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Discussion Starter · #1 ·
Tools needed: 3/8 ratchet; 75 lb/ft torque wrench; 15mm deep socket; hex sockets - 4mm (if you have the chrome side covers), 6mm, 8mm; long socket extension. Loctite; WD-40; chrome cleaner; shop rags/towels. Possible: Dremel Multi-tool, with grinding wheel (see text below)

This procedure details the removal of the slip-on mufflers, and the installation of the accessory Chrome Billet Muffler Clamps.

The stock V-Rod exhaust is one of the visual signatures of the bike - but the stock muffler clamps look a little cheap, and they give a "pinched" look to the flow of the exhaust. Harley solved this by introducing the chrome billet muffler clamps this past winter. Here is how to install them.

The first order of business is to remove the right side cover and pull the maxi-fuse. I doubt that all professional techs do this step - but it only takes a minute, and will absolutely prevent unintended startup of your bike.

Next you will want to loosen the muffler clamps. The clamps are secured by 15mm nuts - use a deep 15 mm socket to loosen them.

Once the muffler clamps are loose, take a 6mm hex socket on a long extension bar, and remove the two fasteners holding the upper muffler to the bottom muffler.

Carefully spray a little WD-40 onto the junction between the slip-on muffler and the auxiliary volume.

Holding the upper muffler from the rear of the bike, wiggle it back and forth while applying a steady rearward pressure. The muffler should come off reasonably easily. Place the removed muffler on a shop towel, and set aside.

Remove the 6mm cap screw holding the lower muffler to the exhaust support bracket. Repeat the WD-40 treatment, and remove the lower muffler as before. Place on shop towel and set aside.

With the mufflers removed, it is a good idea to clean any parts of the bike that are normally hidden behind the mufflers. Its also not a bad idea to take some chrome cleaner and remove any tiny rust spots or grease marks on the mufflers while they are off the bike.

Next you will want to take the new billet chrome muffler clamps and install them on the slip-on mufflers. This can be somewhat tricky. Firstly - make sure that they go on in the right orientation - the beveled inside edge faces towards the muffler body. Also the fasteners must be at the bottom of the muffler. It's a good idea to hold the muffler bodies next to the bike, with the extension flange touching the rear of the auxiliary body to determine the correct rotation of the muffler clamps. You may need to press fairly hard on the muffler clamps to get them onto the muffler - I sprayed a little WD-40 to help ease them on. Do not install the 8mm screws in the muffler clamps.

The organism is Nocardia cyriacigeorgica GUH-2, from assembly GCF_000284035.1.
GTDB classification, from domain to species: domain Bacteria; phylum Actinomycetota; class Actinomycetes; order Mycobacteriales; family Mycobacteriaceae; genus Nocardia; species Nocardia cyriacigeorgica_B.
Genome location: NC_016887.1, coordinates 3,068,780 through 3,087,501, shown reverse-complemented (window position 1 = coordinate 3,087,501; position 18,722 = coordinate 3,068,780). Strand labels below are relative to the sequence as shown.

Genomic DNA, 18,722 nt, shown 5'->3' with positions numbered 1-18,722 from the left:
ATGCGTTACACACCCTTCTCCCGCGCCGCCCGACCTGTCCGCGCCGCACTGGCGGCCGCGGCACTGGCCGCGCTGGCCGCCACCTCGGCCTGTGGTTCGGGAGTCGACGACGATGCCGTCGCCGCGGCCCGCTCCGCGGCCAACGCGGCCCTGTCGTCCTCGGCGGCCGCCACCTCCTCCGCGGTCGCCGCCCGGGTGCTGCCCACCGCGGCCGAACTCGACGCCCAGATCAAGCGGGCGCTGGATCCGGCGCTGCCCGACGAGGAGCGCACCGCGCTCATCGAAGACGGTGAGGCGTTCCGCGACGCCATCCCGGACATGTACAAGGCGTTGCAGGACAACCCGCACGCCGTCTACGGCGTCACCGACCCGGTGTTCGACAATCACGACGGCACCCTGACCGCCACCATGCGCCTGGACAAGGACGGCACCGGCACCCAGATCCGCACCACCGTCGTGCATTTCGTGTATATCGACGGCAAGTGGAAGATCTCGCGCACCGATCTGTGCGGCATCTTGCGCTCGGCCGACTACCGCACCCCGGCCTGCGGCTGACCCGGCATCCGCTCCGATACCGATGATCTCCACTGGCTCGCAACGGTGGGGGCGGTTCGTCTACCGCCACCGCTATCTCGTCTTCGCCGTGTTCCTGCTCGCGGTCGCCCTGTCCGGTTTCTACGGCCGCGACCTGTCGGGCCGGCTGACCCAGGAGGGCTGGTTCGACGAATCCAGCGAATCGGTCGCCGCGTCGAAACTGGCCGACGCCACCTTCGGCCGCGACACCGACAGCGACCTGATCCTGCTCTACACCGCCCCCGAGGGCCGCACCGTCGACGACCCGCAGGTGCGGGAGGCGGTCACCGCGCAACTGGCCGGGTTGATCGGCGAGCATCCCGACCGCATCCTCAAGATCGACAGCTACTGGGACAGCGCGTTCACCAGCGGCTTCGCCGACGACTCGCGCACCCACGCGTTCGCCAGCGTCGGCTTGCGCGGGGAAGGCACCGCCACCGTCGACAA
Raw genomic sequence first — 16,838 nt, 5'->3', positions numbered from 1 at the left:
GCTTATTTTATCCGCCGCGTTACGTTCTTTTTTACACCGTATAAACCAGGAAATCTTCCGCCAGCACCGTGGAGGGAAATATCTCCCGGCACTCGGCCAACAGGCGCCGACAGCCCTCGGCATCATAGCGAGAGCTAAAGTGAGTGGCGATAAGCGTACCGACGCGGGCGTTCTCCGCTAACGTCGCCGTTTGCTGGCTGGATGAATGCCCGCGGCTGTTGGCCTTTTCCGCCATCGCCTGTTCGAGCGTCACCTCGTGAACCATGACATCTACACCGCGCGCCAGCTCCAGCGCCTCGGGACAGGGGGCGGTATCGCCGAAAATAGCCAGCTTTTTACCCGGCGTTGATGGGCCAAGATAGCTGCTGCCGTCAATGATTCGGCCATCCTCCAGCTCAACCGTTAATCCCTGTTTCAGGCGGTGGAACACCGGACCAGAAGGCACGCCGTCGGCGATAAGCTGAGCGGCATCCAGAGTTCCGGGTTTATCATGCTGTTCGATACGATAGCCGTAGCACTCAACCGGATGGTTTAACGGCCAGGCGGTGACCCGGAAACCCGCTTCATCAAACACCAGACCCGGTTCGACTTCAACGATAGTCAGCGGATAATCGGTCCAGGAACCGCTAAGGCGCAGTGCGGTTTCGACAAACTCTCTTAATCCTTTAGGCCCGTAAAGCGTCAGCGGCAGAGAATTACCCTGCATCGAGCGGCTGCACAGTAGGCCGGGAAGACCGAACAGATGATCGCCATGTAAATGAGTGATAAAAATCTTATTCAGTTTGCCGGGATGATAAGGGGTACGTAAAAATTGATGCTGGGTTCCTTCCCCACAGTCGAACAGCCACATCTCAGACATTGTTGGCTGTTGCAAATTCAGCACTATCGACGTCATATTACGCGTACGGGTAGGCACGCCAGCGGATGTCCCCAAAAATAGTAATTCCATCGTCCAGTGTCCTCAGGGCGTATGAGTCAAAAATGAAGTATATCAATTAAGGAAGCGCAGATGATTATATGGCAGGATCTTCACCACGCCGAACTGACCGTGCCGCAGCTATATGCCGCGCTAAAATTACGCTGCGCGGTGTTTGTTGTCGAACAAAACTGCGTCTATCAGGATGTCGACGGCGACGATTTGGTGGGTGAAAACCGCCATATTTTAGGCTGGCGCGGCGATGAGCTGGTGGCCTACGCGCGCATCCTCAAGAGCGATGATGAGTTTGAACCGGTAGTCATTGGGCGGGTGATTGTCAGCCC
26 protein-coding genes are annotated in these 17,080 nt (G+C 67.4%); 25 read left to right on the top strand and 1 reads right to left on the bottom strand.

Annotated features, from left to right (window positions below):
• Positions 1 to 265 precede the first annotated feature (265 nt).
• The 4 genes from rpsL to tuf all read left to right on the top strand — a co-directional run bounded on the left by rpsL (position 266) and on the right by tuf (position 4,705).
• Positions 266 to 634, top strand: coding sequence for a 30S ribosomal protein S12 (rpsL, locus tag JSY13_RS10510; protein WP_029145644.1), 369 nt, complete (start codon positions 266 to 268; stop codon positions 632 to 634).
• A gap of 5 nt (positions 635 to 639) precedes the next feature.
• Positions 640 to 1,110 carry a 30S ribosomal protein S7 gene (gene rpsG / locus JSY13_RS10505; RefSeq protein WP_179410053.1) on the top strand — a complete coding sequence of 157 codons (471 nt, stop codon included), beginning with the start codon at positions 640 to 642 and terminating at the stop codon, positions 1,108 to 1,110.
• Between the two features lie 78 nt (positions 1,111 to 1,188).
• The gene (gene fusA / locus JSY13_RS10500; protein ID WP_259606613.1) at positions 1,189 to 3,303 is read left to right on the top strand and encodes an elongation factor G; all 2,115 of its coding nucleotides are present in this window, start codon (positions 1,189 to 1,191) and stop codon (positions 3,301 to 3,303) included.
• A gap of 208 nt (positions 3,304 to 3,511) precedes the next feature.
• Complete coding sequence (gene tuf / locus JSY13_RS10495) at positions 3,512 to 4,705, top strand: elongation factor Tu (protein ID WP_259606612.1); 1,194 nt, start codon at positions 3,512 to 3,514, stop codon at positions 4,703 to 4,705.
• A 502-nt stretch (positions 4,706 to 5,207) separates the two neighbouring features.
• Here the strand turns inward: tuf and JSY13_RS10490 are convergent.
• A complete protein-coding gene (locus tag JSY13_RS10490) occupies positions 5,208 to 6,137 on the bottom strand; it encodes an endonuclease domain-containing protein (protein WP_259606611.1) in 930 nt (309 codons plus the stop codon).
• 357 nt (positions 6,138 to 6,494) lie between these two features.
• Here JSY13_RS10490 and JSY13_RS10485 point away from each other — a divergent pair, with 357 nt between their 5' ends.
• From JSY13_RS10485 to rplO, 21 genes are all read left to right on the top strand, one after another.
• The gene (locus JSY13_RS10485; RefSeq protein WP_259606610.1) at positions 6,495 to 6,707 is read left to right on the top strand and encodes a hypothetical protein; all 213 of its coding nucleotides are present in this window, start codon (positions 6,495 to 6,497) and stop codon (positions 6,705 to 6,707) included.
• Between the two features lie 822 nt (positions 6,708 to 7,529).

Install the lower muffler first - align the opening on the clamp with the pipe on the auxiliary volume and press it on. Because you will be pushing forward on your bike, its not a bad idea to block the rear wheel so you don't accidentally push the bike off the jiffystand. You will need to wiggle it back and forth slightly. Put in the 6mm hex screw that secures the lower muffler to the support bracket - but DO NOT tighten it at this time.

Before you install the upper muffler you need to take a look at the weld bead at the top of the auxiliary volume where it faces the upper muffler. Max mentioned this in a prior post - but on my bike too there was a glob of weld bead that prevented the upper muffler clamp from fully seating on the pipe. The glob of weld that was causing the obstruction was pretty small (about half the size of a baked bean) - but it needed to be ground off if the muffler was going to fit right. A Dremel Multi-Tool with a grinding wheel removed this in about 5 minutes. You don't need to remove the lower muffler to do this - but its not a bad idea to place a shop towel around the area you will be grinding on. You don't want to throw sparks all over your shiny bike. Don't worry about grinding all the way through - the weld bead on my muffler was over 9mm, and there was plenty left after I had smoothed it out.